Posted By: May 16, 2015

Patrick Murphy. Irish News ( Belfast). Saturday, May 16, 2015
NATIONALIST Ireland has reacted to David Cameron’s referendum on EU membership with shock, horror and indignation. And rightly so – how dare a British prime minister resort to democracy to address an issue with his electorate.

One of the more mysterious aspects of new Irish nationalism is that it tolerates no criticism of the European Union, which is now viewed with the GAA and the Good Friday Agreement as a sort of sacrosanct holy trinity, above and beyond reproach.

So what will be the outcome of Britain’s referendum, which is now likely to be held next year and, on the centenary of 1916, how will we explain Irish nationalist opposition to the concept of greater national sovereignty? The first question is much easier to answer than the second. David Cameron has no desire to withdraw Britain from the EU. Few in his party disagree with the original concept of a European common market. However, many Conservatives oppose the creation of unified political, social, economic and legal systems as the foundation for a single European state.

They argue that the process undermines British sovereignty. (It also undermines Irish sovereignty, but Irish nationalism appears to have taken the afternoon off to go the pub.) This desire for independence is reflected in Britain’s refusal to join the faltering Euro currency – and who can argue against that decision?

However, Cameron’s reasoned argument is often contaminated by racist support, which advocates the free movement of goods, but not the free movement of people to manufacture them.

It is also weakened by Britain’s desire to ditch the European Convention on Human Rights, to allow more repressive legislation against what the British media call radicalised Islamists. (They tend not to point out that Britain’s invasions of Iraq and Afghanistan helped to create the problem.)

Bearing in mind these two points, what exactly is wrong with Britain seeking to regain greater political and legal independence, while retaining the original European concept of a common market? Why must economic union mean political union? Can anyone in Ireland, for example, make a reasoned argument for a single European state?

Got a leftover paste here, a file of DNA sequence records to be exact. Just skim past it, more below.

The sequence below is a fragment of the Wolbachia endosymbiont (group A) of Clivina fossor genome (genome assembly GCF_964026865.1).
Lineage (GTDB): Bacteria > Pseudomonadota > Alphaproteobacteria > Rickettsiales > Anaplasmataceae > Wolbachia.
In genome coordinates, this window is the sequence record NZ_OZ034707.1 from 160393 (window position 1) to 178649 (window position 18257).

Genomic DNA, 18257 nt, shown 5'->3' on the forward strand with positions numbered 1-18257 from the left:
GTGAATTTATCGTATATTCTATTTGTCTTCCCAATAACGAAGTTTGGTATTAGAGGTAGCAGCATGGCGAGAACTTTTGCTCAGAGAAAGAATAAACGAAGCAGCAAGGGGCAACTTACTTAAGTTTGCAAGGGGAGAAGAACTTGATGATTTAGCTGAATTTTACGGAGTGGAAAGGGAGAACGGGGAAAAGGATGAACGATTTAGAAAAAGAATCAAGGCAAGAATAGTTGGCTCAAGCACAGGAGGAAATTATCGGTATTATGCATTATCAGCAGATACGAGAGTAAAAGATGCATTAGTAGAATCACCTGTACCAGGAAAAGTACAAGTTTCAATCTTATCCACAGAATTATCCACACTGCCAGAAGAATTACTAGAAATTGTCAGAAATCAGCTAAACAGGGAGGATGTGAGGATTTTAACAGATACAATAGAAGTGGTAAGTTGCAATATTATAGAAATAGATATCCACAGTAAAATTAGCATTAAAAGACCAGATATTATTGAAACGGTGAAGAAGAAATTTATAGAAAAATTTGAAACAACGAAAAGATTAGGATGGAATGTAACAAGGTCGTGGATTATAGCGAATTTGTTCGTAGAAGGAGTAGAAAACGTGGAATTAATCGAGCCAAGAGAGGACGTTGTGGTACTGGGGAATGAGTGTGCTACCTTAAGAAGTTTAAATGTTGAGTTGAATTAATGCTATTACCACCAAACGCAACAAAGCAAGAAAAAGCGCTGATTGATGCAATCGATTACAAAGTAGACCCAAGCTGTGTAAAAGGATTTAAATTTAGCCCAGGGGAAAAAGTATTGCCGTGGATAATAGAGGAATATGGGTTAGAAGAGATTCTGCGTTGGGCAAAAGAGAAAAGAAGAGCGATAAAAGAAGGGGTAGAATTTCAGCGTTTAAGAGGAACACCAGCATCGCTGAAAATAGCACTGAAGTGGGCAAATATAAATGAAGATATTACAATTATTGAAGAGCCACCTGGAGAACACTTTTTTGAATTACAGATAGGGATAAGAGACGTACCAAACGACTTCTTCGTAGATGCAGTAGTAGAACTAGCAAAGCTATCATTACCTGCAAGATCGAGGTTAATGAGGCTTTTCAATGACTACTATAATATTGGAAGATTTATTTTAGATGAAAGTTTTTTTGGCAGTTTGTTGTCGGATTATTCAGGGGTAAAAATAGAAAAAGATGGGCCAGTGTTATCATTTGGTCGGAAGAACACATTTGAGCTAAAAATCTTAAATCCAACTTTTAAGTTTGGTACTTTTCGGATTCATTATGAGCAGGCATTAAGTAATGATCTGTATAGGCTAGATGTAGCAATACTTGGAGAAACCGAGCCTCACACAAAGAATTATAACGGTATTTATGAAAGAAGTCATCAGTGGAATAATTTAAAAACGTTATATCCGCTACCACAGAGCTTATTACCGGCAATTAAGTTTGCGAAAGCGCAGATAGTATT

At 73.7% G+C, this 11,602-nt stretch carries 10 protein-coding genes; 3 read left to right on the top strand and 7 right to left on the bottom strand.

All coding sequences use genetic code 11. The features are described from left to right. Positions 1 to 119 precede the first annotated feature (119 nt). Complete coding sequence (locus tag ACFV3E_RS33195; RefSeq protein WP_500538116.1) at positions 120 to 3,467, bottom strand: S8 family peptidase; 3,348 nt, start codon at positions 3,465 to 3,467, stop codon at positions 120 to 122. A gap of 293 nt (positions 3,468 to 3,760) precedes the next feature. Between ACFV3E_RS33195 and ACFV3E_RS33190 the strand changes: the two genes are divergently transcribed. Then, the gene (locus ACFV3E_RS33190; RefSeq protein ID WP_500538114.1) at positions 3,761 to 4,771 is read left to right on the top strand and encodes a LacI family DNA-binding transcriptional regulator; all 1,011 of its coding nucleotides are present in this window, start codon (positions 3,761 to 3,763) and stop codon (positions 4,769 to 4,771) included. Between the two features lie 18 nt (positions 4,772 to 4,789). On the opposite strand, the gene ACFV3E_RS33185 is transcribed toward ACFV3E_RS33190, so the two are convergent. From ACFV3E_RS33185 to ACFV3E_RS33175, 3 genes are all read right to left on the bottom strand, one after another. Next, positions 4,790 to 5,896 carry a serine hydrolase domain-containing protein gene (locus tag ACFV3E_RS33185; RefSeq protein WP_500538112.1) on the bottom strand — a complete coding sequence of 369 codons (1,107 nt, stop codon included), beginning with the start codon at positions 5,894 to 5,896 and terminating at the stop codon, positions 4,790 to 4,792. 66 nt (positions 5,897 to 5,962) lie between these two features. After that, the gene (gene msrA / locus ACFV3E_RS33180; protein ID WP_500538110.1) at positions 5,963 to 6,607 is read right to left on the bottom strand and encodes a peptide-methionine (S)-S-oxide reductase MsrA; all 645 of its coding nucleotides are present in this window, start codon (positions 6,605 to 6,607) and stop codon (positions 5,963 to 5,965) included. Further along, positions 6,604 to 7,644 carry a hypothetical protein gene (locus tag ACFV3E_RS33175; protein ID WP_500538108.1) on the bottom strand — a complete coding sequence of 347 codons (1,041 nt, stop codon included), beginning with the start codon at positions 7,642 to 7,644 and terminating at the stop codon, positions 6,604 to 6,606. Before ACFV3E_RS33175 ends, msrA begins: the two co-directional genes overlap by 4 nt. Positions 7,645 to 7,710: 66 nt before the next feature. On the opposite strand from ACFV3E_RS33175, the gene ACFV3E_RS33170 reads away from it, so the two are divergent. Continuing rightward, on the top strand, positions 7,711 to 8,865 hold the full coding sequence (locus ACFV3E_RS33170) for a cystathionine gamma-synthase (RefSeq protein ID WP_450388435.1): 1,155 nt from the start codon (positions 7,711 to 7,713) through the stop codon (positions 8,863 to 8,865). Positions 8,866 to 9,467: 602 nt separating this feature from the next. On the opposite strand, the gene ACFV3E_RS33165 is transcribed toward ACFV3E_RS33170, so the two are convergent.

No, you cannot hide behind the belief that the United States of Europe (USE) is not going to happen. It already has a passport, a flag, a single currency and an anthem. The good news is that future generations of Irish people can join the new USE army, to once again fight alongside brave little Belgians, by invading brave little Yemen or wherever.

You may argue that you do not like the idea of a single European state, but you wish to defend the principle on the basis that Ireland has received significant funds from the EU, for example, in road building.

This is an inspiring argument, which suggests that, like everything in this country, political independence has a price. It is, of course, a perfectly valid view, with just one snag. If Irish nationalism can be bought, why celebrate the 1916 centenary next year?

Surely we should all march in protest against the Proclamation’s failure to offer to stop the Rising in exchange for Britain’s building better Irish roads? (“The Rising has been cancelled in view of the new fishing quotas for Ireland.”)

So does Irish nationalism support EU membership just for the money? Or can it be explained by that embarrassing, forelock-touching, Irish desire to be liked by foreigners, ranging from royalty to golfers? (You know the sort of thing: we paint derelict buildings to impress visitors, but let them decay when the visitors leave.)

Maybe it has all been inspired by a misplaced sense of Catholic loyalty to the Treaty of Rome, although even the Pope recently criticised the EU as aloof and self-absorbed.

Or perhaps northern nationalism’s plodding towards a single European state can be exemplified by the SDLP’s blind love for the EU, which it claims “has allowed for a cultural enrichment” here.

Sinn Féin argues that EU decisionmaking should be more transparent and accountable. Fine sentiments – but why not oppose the transferof sovereign powers from Dublin to Berlin, particularly in view of the European Central Bank’s role in fuelling the Republic’s economic collapse?

Rather than a blanket opposition to Cameron’s sham plan to leave the EU, Sinn Féin might more sensibly wait to see what pre-referendum concessions Britain negotiates and then demand those same conditions for Ireland.

That would give the next Dáil increased sovereignty over the destiny of the Irish people and maintain a greater degree of Irish economic unity. Rather than dressing up in period costume, it would also appear to be a more fitting way to commemorate 1916.